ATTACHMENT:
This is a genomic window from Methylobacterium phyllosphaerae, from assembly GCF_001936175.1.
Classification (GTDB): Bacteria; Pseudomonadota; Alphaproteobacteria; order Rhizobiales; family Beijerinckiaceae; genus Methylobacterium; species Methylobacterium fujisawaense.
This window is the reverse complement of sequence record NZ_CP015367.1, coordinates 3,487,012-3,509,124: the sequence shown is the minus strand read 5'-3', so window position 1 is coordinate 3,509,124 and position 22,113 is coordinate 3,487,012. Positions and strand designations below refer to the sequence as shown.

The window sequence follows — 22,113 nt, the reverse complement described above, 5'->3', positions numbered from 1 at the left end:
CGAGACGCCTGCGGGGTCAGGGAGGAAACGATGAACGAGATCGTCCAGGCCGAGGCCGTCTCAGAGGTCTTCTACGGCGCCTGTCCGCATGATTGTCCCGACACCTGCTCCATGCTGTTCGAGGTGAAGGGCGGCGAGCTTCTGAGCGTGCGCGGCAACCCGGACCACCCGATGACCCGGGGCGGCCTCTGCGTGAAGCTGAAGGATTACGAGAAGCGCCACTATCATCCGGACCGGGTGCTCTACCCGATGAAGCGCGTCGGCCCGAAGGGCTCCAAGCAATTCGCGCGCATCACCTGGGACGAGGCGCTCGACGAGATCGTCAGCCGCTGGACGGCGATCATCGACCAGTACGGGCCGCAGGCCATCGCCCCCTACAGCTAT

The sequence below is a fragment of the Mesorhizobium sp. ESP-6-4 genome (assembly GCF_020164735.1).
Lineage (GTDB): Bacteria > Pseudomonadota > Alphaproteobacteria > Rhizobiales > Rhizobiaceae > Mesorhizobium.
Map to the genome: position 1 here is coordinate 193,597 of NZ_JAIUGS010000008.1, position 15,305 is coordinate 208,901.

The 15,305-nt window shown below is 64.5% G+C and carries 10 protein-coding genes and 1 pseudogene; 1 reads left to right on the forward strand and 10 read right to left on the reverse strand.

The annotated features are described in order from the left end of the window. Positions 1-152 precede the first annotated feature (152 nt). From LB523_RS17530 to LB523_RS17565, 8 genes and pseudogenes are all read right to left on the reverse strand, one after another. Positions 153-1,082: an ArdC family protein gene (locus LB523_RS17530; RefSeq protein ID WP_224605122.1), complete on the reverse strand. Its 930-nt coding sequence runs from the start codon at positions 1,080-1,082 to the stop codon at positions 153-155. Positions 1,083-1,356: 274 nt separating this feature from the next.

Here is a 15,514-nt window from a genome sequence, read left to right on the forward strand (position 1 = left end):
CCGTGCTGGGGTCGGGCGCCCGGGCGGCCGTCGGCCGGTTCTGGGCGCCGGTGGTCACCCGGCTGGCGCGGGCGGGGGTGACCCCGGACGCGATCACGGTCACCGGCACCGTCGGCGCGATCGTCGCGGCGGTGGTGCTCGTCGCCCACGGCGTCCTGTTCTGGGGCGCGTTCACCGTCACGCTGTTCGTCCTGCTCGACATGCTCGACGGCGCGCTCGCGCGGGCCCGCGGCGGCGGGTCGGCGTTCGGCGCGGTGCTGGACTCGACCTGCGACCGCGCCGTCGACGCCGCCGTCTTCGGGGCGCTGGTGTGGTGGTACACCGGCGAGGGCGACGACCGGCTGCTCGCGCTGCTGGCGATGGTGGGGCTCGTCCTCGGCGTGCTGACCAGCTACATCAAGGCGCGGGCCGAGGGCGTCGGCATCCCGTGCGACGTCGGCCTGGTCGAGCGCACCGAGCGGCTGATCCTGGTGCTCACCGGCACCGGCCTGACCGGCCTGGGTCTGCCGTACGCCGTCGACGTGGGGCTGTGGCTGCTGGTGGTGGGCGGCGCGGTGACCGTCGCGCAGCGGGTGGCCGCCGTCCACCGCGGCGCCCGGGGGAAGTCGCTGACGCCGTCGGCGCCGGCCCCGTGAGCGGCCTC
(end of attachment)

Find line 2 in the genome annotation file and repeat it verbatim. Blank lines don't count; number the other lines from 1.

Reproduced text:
Classification (GTDB): Bacteria; Pseudomonadota; Alphaproteobacteria; order Rhizobiales; family Beijerinckiaceae; genus Methylobacterium; species Methylobacterium fujisawaense.